Thursday, February 9, 2012

Catching up on Projects - L

The 1912 Project has consumed a huge amount of mental bandwidth, if only because of the outpouring of information in the FB group.  But I still have projects in some degree of 'made' that need tending.  Not to mention that I've taken on the 'Challenge Pattern' from 1912 Project.

First - clothes for a man.  I'm making a vest and frock coat.  The vest is nearly done.  Robin is going to do buttonholes for me and then I just need to add buttons and sew the lining shut.  And since the wearer is deathly allergic to cats, the cat is sitting on it.  I do love how it matches her eyes....
I'm also going to make a frock coat.  A black frock coat.  Sort of dreading it even though I'm using a different pattern than Robin (she felt hers was just too fussy).  I got the fabric and lining in the mail and they are HEAVY.  I may have got too heavy of lining.  Gonna have to think about this.
And, after resisting our silly costuming, he now wants a steampunk gun and holster.  When they fall, they fall hard!

I have also decided to try the 1912 Challenge pattern which is a slip.  It really appeals to me as a nightgown, although you'd have to be 10 kinds of crazy to pleat the flounce on a cotton nightgown.  I think I may pleat it for the project and set the pleats with vinegar but let them wash out over time.  The challenge of this pattern is all the lace insertion and pleating.  A separate challenge for me is sizing up the pattern from tiny 1912 to giant modern tall person who isn't skinny.  In addition, as soon as I looked at the pattern, it was clear that the flounce was not in the same proportion to the body of the slip as it was in the picture.  Aspirational marketing!  I really like the proportions so I'm going to change the pattern to reflect them.  I'm also getting wider insertion lace for the same reason. This is the first time I've actually printed out and put together an e-pattern.  I couldn't get all the marking to show up and I had to shrink it a bit but since I'm going to have to make changes anyway, I'm not concerned. I'm including a picture of the taped together pattern at the end of the post, even though the lines are faint and almost unreadable.  Tonight I will cut it apart and start fidgeting with measurements.  Anything to avoid starting the frock coat.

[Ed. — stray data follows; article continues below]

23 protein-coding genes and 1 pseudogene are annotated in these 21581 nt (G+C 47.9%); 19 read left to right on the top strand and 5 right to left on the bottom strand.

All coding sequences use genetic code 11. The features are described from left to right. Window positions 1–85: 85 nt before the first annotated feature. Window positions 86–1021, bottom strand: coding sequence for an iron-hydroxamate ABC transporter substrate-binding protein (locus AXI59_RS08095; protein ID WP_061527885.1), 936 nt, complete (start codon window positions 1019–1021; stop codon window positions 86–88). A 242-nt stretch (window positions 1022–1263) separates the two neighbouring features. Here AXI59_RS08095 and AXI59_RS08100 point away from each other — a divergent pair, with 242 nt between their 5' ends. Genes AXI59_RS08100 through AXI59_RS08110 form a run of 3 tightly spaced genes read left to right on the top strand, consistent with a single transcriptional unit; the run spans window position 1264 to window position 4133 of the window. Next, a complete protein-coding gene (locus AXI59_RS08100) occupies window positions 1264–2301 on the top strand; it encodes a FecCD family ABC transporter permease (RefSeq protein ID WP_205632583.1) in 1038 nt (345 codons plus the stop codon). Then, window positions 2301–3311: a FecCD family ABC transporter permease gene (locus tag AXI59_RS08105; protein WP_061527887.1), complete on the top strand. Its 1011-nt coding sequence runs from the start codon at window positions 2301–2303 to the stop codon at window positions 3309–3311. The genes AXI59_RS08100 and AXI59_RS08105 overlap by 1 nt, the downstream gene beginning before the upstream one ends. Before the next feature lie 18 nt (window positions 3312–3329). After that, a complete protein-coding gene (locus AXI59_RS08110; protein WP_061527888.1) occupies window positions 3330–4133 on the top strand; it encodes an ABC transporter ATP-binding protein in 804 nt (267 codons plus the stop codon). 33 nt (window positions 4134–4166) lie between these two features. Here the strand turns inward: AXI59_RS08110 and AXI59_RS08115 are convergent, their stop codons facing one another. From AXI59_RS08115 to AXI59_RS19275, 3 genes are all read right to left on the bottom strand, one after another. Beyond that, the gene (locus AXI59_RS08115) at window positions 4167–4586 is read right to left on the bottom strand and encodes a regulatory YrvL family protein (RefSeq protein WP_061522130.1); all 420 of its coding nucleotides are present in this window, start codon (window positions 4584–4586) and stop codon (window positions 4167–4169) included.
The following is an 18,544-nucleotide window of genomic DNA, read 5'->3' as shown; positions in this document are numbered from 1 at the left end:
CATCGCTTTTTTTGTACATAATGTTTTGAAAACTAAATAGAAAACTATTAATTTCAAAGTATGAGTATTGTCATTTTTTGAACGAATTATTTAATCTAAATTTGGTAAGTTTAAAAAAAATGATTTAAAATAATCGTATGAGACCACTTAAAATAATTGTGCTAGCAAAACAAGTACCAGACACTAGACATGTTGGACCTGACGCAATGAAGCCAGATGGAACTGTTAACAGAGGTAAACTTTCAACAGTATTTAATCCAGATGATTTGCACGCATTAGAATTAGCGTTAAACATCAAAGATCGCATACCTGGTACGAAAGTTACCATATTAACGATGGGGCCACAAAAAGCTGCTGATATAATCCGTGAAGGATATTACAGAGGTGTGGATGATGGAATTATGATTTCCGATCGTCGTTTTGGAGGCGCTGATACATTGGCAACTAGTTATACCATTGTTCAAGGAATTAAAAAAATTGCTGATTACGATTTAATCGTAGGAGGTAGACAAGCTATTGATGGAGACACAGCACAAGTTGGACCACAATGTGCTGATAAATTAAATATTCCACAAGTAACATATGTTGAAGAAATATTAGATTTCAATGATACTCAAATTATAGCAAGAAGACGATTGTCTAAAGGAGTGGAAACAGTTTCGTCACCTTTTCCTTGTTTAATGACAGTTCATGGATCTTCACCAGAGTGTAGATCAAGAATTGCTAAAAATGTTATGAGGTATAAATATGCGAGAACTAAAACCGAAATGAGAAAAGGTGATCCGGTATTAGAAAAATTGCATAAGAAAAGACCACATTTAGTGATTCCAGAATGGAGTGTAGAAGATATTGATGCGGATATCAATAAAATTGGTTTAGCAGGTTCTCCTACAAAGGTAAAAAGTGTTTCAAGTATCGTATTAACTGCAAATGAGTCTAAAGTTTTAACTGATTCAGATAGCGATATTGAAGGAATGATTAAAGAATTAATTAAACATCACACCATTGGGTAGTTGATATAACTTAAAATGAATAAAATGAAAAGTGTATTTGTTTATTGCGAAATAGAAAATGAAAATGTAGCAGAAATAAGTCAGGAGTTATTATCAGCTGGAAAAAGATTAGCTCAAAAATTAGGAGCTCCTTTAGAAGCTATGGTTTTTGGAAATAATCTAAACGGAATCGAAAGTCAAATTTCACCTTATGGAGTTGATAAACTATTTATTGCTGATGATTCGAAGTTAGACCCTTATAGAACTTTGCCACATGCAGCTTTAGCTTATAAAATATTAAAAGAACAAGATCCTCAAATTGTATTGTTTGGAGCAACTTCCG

And here are examples on my insertion lace (2 1/4 inch) and eyelet lace (1
inch) for the neck

The shiny spot is light reflecting off tape

Monday, February 6, 2012

1912 Blouse for Dummies - VPLL 1912 Project

Our first pattern - Blouse EO191.  We made this to the pattern size since neither of us thought we would wear it as it wouldn't be flattering.  We made it up in white muslin, with the trim pieces in beige dotted cotton that we had laying about.  We wanted to make it fully lined and with most of the finishing (everything but back buttons).  We were not able to do any fittings during construction.  Apparently we are giants, and our smallest dress form was perfect except its neck which is HUGE.  The lack of arms was a problem too...
We are re-learning sewing after modest experience in our youth.  We opted to try to follow the instructions as written and write about how it worked for us.  Some of the instructions confused us, but we expected that.  Some of the choices we just didn't like and would do differently if we were making it for us.

Sleeve trim - sewing the bottom of the trim to the sleeve with a small turned-under hem would not be our choice although it may be the easiest choice with the curved hem.  We thought self-facing would look a lot nicer.  There are no instructions for attaching the top of the trim piece so we top stitched it to the sleeve.  Depending on the fabric used, there are doubtless better ways to do that too.
Neck trim - We chose to double the fabric because our fabric was very thin.  We needed the extra body, especially with the beads.  It didn't meet in the back, even though we took slightly larger pleats in the front of both the blouse and the lining.  This may be because of placement.  We aren't really sure.  Others didn't seem to have this problem.  It didn't lay flat on the shoulders once we put it on the blouse.  The blouse itself lay smooth on the dress form and the lining matched well.  Again, it could be placement, and solved by moving the trim higher up the neck.  We couldn't test that due to the dress form limitations (linebacker neck) and my unwillingness to make my 10 year old son cross-dress for this project.   And then the binding, the binding that  kicked out butts.  This is very obvious at the point in the front.  It's not symmetrical top and bottom.  We know what we did wrong.  We chose not to fix it and call it an awesome learning experience.  Here it is without the blouse.